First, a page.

Wednesday, July 20, 2011
Exotic Bugs of Plumas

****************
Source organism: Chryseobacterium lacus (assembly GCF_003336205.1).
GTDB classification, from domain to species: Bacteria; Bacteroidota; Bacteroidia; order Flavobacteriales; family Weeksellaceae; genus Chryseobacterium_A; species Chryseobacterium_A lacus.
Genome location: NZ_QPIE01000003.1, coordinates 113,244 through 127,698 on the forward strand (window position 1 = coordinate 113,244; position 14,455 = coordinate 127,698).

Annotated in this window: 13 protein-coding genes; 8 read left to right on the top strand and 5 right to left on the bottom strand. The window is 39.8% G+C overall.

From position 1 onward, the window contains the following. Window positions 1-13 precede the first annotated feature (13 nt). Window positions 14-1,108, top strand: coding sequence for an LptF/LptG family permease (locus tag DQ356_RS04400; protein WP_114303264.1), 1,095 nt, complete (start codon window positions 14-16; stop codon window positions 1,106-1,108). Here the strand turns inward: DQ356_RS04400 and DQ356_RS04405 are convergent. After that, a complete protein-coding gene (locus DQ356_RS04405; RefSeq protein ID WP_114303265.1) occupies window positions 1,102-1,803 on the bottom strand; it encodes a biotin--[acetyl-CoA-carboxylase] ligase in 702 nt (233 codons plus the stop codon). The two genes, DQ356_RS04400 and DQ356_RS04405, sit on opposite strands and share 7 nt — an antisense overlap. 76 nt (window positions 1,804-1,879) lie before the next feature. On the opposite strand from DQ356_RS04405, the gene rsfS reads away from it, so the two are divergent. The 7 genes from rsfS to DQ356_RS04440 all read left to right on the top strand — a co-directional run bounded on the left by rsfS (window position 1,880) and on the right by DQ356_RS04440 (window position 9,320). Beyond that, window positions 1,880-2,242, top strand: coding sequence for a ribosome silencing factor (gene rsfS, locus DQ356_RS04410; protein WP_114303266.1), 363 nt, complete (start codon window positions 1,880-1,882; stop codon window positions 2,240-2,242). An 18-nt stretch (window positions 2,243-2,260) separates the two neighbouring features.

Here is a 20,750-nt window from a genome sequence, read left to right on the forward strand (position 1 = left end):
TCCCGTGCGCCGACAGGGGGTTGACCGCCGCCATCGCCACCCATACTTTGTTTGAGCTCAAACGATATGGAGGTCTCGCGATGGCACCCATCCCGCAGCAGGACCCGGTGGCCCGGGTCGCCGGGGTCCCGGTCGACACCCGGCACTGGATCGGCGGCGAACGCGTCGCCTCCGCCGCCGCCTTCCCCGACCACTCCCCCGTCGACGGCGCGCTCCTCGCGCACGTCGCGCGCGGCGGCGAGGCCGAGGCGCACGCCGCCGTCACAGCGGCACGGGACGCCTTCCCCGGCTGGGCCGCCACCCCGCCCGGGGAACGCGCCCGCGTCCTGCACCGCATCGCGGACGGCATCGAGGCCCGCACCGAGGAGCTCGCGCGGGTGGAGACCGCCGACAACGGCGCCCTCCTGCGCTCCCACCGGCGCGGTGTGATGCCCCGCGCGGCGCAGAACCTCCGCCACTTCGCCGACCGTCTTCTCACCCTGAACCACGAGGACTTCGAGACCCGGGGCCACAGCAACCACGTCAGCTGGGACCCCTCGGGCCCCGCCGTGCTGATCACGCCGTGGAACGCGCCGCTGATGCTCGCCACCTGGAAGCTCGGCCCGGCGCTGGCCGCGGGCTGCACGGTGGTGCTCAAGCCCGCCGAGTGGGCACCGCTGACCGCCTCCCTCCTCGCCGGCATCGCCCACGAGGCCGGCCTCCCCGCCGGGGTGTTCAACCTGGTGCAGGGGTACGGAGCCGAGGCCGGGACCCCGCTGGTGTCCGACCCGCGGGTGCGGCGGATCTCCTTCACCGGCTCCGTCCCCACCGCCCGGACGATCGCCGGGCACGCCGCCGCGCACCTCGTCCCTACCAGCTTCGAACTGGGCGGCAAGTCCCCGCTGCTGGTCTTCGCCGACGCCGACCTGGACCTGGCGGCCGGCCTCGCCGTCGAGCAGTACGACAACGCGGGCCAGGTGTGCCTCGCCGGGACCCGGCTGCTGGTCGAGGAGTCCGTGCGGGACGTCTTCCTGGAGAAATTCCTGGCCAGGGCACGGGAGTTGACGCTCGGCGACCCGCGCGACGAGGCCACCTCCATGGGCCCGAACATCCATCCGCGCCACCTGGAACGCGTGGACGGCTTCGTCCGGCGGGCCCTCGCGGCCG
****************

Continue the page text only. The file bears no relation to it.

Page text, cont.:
Twice a week during camp a "bug walk with Joe" is announced, and what always crosses my mind is "What if we don't see any bugs?" But, they never disappoint. The Common Checkered Clerid seems to be landing on every species of flower now blooming. I wonder if each species of pollen tastes different to the beetle? The Crab Spider is sometimes reliably found resting on the very same flower for many days in a row. The one above has been on the huge Elderberry bush by the camp entrance - actually, just before the corral. It's really fun to be able to tell people we're going to see a certain bug in a certain place and have it be there as if consciously playing a part in my story. We hiked along the railroad track above camp for a few hundred yards and passed large patches of Spreading Dogbane in full bloom. They were being visited by the largest Bumblebees I've ever seen (third photo from top). There were also some large specimens of Snowy Thistle in full bloom. Last, I found another attractive bug of the Hemiptera order on some wilted daisies. I wondered if this was just a resting place or if they were actually extracting a bit of nutrition from the daisies. Saw no signs of dining, but they weren't particularly eager to fly away either. Later I'll post some of the attractive flowers we saw that had no bugs on them. There's still a Spring-like feel to the environment in some spots, even while the main areas around camp are drying out rapidly.